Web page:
Objective: The objective of this study is to use the Transtheoretical behavioral model to assess male involvement in family planning.
Methods: A cross-sectional study was conducted in Angolela-Tera District of Amhara Region from February 15 to March 14, 2008 on married men. Multi-stage sampling technique was employed to select the 770 study participants. The relationship of stage of change and decisional balance, self-efficacy and processes of change was assessed by ANOVA tests.
Results: 225(30.5%) of the men were in the Precontemplation stage, 235(31.8%) were in the contemplation stage, 81(11.0%) were in preparation, 76(10.3%) were in action stage, and, 121(16.4%), were in the maintenance stage. Confidence increased across the stages while experiential and behavioral processes increased in the early stages and then decreased at a transition from action to maintenance stage. The pros were increased across the stages, the cons decreased and a crossover occurred prior to contemplation stage.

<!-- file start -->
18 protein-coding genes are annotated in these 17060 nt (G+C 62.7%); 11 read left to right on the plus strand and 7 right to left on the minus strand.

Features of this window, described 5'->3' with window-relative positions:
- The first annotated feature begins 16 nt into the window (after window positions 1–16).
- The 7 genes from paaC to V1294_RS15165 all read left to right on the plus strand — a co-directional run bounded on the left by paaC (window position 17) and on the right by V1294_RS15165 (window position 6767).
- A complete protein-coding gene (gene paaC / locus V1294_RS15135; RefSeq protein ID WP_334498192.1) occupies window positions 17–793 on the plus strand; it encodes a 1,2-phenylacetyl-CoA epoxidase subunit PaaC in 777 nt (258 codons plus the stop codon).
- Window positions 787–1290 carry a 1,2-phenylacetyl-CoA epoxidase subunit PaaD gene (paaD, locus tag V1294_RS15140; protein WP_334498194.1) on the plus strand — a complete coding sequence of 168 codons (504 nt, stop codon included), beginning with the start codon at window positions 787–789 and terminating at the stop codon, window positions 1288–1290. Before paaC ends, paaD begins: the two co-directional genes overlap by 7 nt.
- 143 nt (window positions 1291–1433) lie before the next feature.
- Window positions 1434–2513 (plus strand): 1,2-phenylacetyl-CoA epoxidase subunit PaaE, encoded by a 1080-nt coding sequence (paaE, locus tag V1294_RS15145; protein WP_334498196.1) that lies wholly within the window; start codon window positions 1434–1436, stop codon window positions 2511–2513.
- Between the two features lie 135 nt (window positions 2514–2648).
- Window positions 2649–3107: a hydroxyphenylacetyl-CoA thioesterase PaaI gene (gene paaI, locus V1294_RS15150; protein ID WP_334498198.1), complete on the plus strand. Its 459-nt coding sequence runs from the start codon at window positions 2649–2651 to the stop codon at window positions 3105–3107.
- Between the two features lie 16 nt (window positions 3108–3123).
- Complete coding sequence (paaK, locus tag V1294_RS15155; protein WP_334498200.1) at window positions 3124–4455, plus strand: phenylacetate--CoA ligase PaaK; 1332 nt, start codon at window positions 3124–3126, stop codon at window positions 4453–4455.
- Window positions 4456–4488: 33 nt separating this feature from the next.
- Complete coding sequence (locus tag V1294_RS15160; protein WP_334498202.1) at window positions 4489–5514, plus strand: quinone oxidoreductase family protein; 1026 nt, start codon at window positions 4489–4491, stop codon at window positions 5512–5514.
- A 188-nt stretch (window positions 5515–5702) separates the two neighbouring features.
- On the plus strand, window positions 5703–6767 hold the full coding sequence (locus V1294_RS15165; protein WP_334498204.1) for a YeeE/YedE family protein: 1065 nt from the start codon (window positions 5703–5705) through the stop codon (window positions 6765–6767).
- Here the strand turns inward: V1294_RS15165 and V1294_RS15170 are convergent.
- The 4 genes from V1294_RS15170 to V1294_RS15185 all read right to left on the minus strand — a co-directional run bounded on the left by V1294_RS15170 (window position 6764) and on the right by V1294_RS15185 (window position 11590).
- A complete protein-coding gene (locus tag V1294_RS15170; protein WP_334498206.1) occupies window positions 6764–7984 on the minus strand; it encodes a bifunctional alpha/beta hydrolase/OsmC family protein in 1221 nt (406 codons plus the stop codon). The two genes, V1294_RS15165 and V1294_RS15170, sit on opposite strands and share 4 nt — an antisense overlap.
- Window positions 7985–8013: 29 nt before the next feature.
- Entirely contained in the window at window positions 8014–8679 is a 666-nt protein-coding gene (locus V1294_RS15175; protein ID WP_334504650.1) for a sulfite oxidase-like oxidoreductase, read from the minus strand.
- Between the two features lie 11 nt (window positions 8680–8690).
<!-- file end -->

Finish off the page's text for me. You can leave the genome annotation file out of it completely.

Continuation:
Conclusion: The findings suggest that counselors need to understand that behavior change is a process that occurs in a series of stages and therefore can facilitate behavioral changes with various strategies. Health educators need to develop educational components that match stages of change.
Practical implications: Based on our results, programs aimed at promoting contraceptive prevalence for contraception should seek ways and means for increasing the pros and for increasing self-efficacy.
Keywords: Ethiopia; Family planning; Male involvement; Transtheoretical model.
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